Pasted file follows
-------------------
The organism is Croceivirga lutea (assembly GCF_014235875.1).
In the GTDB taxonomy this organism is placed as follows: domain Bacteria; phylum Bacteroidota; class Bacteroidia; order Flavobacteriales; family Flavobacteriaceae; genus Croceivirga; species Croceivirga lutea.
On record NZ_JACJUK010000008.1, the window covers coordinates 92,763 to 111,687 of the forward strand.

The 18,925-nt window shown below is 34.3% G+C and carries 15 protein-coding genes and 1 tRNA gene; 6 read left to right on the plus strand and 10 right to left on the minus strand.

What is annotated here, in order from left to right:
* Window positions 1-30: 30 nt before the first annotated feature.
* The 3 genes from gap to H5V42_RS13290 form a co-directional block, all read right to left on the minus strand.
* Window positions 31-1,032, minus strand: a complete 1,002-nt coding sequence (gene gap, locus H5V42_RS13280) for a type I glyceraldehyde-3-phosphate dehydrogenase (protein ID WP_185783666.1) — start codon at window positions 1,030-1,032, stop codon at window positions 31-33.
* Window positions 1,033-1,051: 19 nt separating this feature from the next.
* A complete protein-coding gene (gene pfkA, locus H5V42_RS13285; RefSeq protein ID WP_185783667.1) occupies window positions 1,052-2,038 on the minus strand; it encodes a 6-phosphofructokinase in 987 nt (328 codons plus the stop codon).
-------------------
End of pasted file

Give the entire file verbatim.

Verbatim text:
The organism is Croceivirga lutea (assembly GCF_014235875.1).
In the GTDB taxonomy this organism is placed as follows: domain Bacteria; phylum Bacteroidota; class Bacteroidia; order Flavobacteriales; family Flavobacteriaceae; genus Croceivirga; species Croceivirga lutea.
On record NZ_JACJUK010000008.1, the window covers coordinates 92,763 to 111,687 of the forward strand.

The 18,925-nt window shown below is 34.3% G+C and carries 15 protein-coding genes and 1 tRNA gene; 6 read left to right on the plus strand and 10 right to left on the minus strand.

What is annotated here, in order from left to right:
* Window positions 1-30: 30 nt before the first annotated feature.
* The 3 genes from gap to H5V42_RS13290 form a co-directional block, all read right to left on the minus strand.
* Window positions 31-1,032, minus strand: a complete 1,002-nt coding sequence (gene gap, locus H5V42_RS13280) for a type I glyceraldehyde-3-phosphate dehydrogenase (protein ID WP_185783666.1) — start codon at window positions 1,030-1,032, stop codon at window positions 31-33.
* Window positions 1,033-1,051: 19 nt separating this feature from the next.
* A complete protein-coding gene (gene pfkA, locus H5V42_RS13285; RefSeq protein ID WP_185783667.1) occupies window positions 1,052-2,038 on the minus strand; it encodes a 6-phosphofructokinase in 987 nt (328 codons plus the stop codon).